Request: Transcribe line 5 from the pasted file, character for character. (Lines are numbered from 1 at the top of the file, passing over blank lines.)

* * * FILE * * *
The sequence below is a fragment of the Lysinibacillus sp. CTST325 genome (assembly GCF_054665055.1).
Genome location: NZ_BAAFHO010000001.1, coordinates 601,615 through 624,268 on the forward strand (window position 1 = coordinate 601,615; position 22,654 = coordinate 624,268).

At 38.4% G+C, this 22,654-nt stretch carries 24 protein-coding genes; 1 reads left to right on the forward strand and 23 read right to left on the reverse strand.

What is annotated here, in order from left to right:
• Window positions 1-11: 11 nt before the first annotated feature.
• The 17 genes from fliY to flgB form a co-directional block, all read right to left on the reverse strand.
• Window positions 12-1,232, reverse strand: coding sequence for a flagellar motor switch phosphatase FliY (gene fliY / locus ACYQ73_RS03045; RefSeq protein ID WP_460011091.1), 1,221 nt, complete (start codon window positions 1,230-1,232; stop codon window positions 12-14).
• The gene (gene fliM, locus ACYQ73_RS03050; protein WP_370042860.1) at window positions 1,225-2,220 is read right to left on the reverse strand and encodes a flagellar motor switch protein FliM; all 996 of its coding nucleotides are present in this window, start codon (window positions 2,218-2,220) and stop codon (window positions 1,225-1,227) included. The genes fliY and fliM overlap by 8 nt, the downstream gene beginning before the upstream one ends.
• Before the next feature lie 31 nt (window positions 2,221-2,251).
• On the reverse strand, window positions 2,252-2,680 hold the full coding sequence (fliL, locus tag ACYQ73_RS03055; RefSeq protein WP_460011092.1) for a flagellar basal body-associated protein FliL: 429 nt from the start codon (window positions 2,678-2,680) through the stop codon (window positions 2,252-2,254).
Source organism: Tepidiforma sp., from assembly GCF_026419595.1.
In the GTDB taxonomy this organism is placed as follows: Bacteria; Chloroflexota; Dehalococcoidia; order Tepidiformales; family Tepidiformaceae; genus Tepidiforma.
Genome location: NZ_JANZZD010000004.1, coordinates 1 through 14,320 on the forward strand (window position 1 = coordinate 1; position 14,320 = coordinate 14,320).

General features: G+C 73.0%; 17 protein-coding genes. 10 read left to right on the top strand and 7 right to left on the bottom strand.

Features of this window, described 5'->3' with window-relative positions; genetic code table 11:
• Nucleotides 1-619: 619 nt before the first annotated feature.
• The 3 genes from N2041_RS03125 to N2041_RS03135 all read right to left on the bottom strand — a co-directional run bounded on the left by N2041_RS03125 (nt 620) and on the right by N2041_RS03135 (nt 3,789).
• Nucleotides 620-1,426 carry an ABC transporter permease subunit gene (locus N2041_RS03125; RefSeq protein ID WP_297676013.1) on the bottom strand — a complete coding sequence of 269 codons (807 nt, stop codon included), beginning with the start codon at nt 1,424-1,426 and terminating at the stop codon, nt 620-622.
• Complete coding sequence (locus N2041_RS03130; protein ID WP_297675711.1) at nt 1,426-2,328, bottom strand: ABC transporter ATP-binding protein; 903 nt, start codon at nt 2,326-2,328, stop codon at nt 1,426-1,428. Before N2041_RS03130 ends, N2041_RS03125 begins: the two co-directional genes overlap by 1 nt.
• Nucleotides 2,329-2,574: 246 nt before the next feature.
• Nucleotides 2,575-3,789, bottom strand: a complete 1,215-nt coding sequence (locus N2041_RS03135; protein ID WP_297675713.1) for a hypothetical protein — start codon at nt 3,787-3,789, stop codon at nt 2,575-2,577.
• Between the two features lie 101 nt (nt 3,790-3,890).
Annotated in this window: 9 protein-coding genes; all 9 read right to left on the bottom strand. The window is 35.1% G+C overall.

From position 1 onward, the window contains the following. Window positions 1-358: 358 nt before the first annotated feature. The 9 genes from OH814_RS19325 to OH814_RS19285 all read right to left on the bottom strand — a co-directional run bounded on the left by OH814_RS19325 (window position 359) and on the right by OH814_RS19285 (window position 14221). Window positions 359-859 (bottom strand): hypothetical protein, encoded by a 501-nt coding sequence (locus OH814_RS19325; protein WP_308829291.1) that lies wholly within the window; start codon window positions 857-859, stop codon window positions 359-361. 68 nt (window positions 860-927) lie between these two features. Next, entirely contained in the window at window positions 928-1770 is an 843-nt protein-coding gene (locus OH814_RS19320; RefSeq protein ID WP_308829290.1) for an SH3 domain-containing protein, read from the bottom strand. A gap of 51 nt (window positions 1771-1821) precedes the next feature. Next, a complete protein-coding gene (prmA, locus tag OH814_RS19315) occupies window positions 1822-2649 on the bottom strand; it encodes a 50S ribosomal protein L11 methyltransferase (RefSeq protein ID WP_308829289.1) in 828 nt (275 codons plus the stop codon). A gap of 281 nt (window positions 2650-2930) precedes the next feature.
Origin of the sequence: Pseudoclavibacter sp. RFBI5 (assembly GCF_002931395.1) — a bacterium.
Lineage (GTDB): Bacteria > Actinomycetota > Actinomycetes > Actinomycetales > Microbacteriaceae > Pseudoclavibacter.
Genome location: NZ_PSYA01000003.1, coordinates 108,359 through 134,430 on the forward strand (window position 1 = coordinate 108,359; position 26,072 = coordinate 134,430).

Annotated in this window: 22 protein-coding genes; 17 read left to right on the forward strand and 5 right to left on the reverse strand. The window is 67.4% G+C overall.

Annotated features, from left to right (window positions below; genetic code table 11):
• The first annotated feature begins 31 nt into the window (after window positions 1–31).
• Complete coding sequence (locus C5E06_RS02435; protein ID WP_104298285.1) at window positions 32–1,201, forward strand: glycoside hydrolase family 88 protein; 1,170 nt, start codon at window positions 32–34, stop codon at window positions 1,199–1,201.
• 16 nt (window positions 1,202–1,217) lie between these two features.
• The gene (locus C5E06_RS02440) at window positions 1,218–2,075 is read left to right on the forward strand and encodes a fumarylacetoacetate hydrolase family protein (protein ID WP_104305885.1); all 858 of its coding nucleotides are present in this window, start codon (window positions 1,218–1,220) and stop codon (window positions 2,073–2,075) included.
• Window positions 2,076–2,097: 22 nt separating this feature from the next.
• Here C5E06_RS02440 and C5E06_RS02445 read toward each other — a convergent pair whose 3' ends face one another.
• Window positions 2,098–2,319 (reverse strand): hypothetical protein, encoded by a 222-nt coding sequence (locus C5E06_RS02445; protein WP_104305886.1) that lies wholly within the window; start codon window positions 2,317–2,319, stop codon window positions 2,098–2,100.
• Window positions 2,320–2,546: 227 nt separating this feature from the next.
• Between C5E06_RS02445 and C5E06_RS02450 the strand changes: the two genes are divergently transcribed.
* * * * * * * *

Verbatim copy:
• Window positions 1-11: 11 nt before the first annotated feature.